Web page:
Although time-consuming and arguably tedious, packing a lunch for yourself or your children can be a powerful way to express your love and support and set a healthy intention for the day. At its core, preparing food for others is an act of love — and, as a parent, one of the most potent powers we possess is to support our children’s health. Embrace the chance to make the meal special, healthy and tasty and your children will feel the depth of your care for them.
Category: Children’s Health
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Today, one in eleven children struggle with asthma, and one in four are affected by allergies. The incidence of allergy has increased significantly over the past two decades, and allergy to peanuts has more than quadrupled from 1997 to 2010. Approximately 30 million children – more than 1/3 of our kids – are affected by one of these four new childhood epidemics. This is not something we can just accept.
I’ve had a lot of fun starting solid foods with my little one this year. She’s responded very well to healthy whole foods like sweet potato, acorn squash, broccoli, avocado, eggs, salmon and coconut oil. But I’ve noticed that when she goes on playdates with the other kids, she’s exposed to a lot of finger food like Cheerios, Goldfish and Puffs
It’s so easy to break open a bag of goldfish, pretzels or fruit snacks for your kids. The companies producing these products make it simple with individual servings, fun character themes and cute little shapes. But, guess what? These cute little snacks are full of chemicals and are made in laboratories. The list of ingredients is long and confusing, full of strange chemicals and carcinogens. With the onset of childhood obesity and developmental issues, it makes me wonder how these foods are affecting our children.
We all want the best for our children – for their health, happiness and future. One of the best ways to support their growth and their future is through instilling good eating habits and providing them with a nutritious diet. None of this is easy with our busy schedules and our culture of processed food, unhealthy school lunches, and restaurant “kid menus” full of trans-fats and sugar.
After 25 years practicing pediatrics, and caring for thousands of children, I’ve noticed some patterns that offer me a deeper vision of health. I’d like to share some of those invaluable lessons with parents.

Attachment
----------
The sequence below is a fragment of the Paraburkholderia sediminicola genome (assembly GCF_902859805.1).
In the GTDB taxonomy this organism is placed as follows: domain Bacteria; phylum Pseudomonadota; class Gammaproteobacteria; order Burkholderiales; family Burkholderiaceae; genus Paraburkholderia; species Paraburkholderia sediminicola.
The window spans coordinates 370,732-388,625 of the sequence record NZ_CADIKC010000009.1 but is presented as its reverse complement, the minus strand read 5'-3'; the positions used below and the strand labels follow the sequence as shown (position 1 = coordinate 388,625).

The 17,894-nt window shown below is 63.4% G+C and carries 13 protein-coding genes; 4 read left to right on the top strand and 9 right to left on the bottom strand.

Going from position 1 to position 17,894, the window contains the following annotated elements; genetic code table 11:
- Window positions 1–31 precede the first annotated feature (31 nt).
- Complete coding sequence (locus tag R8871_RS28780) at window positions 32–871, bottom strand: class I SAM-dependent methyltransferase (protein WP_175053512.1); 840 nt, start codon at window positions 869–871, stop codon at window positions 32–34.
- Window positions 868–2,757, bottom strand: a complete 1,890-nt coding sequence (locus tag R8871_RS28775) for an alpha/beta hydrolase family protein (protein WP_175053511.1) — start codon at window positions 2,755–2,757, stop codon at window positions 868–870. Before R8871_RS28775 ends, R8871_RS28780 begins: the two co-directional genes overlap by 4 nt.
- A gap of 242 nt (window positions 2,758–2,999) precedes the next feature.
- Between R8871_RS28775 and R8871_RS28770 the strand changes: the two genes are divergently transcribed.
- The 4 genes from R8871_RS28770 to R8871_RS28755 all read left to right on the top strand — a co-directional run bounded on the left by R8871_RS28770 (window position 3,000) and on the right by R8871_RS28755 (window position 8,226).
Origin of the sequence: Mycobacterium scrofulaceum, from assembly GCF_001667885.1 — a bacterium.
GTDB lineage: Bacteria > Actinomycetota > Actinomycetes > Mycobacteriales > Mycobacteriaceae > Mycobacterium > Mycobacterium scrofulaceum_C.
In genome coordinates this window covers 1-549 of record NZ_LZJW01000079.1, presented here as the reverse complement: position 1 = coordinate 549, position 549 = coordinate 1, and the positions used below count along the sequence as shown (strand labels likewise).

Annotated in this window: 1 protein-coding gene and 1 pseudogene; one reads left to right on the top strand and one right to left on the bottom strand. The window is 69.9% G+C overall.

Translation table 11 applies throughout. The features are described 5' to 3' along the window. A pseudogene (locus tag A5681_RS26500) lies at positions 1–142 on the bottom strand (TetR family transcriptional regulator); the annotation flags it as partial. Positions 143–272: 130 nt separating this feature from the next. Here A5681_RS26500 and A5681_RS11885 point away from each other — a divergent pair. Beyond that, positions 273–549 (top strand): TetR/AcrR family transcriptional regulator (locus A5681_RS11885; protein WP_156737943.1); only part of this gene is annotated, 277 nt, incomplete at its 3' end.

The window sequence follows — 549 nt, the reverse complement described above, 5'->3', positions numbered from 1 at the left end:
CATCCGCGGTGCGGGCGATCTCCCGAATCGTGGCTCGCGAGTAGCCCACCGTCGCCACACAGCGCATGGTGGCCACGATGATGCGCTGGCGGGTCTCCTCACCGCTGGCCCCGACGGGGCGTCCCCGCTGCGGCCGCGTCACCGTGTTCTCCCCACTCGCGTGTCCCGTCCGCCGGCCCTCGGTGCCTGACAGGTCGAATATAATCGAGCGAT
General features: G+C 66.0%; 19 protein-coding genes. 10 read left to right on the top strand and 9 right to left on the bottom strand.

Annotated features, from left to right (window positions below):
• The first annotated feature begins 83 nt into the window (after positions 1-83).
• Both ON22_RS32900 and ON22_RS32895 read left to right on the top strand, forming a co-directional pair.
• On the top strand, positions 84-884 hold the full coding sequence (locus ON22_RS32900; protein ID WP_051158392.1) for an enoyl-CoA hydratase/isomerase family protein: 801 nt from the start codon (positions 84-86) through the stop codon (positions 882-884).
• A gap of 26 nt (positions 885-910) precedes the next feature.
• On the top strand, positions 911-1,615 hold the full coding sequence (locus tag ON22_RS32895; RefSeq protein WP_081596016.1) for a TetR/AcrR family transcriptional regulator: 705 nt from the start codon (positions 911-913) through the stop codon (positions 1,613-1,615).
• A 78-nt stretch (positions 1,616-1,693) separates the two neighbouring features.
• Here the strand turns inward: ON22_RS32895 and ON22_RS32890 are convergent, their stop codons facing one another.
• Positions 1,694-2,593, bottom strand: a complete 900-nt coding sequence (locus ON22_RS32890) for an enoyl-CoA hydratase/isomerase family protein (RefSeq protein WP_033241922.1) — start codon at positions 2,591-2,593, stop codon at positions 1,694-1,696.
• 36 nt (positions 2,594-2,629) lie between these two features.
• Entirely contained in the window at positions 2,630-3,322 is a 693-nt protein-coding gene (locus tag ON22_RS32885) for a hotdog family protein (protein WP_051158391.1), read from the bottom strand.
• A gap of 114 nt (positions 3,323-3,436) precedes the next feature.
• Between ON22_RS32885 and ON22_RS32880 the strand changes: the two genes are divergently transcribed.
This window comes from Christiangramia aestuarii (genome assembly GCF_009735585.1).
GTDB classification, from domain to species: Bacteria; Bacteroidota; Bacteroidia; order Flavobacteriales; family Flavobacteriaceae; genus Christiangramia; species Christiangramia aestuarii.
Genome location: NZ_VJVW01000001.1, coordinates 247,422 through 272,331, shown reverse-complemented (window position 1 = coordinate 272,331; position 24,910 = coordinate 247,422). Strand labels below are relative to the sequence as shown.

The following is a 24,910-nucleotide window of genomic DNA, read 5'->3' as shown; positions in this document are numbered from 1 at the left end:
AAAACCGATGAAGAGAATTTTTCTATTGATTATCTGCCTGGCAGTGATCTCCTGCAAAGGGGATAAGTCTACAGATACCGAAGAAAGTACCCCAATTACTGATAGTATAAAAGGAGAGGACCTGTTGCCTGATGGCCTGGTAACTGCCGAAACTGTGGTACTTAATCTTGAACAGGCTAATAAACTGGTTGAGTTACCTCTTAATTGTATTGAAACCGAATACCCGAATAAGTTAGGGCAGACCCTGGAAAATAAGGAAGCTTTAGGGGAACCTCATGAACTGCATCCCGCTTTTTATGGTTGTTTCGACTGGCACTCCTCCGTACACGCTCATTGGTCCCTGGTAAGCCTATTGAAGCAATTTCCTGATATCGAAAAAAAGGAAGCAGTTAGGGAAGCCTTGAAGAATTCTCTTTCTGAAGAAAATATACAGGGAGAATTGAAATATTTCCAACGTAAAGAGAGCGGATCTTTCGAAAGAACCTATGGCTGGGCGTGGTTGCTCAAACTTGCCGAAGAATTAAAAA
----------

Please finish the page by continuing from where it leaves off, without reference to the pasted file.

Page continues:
I grew up in a home without Tylenol, Motrin, or even aspirin in the medicine cabinet. My mother, a holistic health coach, never gave her kids fever-reducing medications when we were sick, and instead relied upon treatments that ranged from spoon-feeding us daikon-radish tea to placing warm onions over our ears.
Mom maintained that fevers serve an important function in the body’s immune response–and thus they should not be suppressed. At the time, conventional medical wisdom held that there was no downside to administering Advil or Tylenol as soon as the thermometer’s reading went about 98.6 degrees, so our pediatrician probably thought my mother was a crazy sadist.
Letting your baby taste some food for the first time is such a special moment. To see the reaction on their cute little faces as they try to figure out what just happened is pure entertainment! I remember watching my own boy grabbing his pear and sweet potato sticks and chewing away on it with his bare gums.
So then comes the question too – what should I feed my baby?
In this context it’s important to mention that the WHO recommends exclusive breastfeeding until 5-6 months and supplemental breastfeeding (nursing as well as other foods) until 23 months.
A report released by the National Cancer Institute showed a 9.4% increase in childhood cancer between 1992 and 2007. And today, cancer is now the leading cause of death by disease in kids under the age of fifteen.
Correlation is not causation, but the escalating rates of conditions like cancer, diabetes and food allergies have a lot of parents paying attention to what is in their food. Some cancer doctors even call it the “doorknob syndrome.” A patient is diagnosed with cancer, spends hours in the office being walked through procedure options, then as they turn to go, with a hand on the doorknob, turn back into the office and ask, “Is there anything I could be doing differently with my diet?”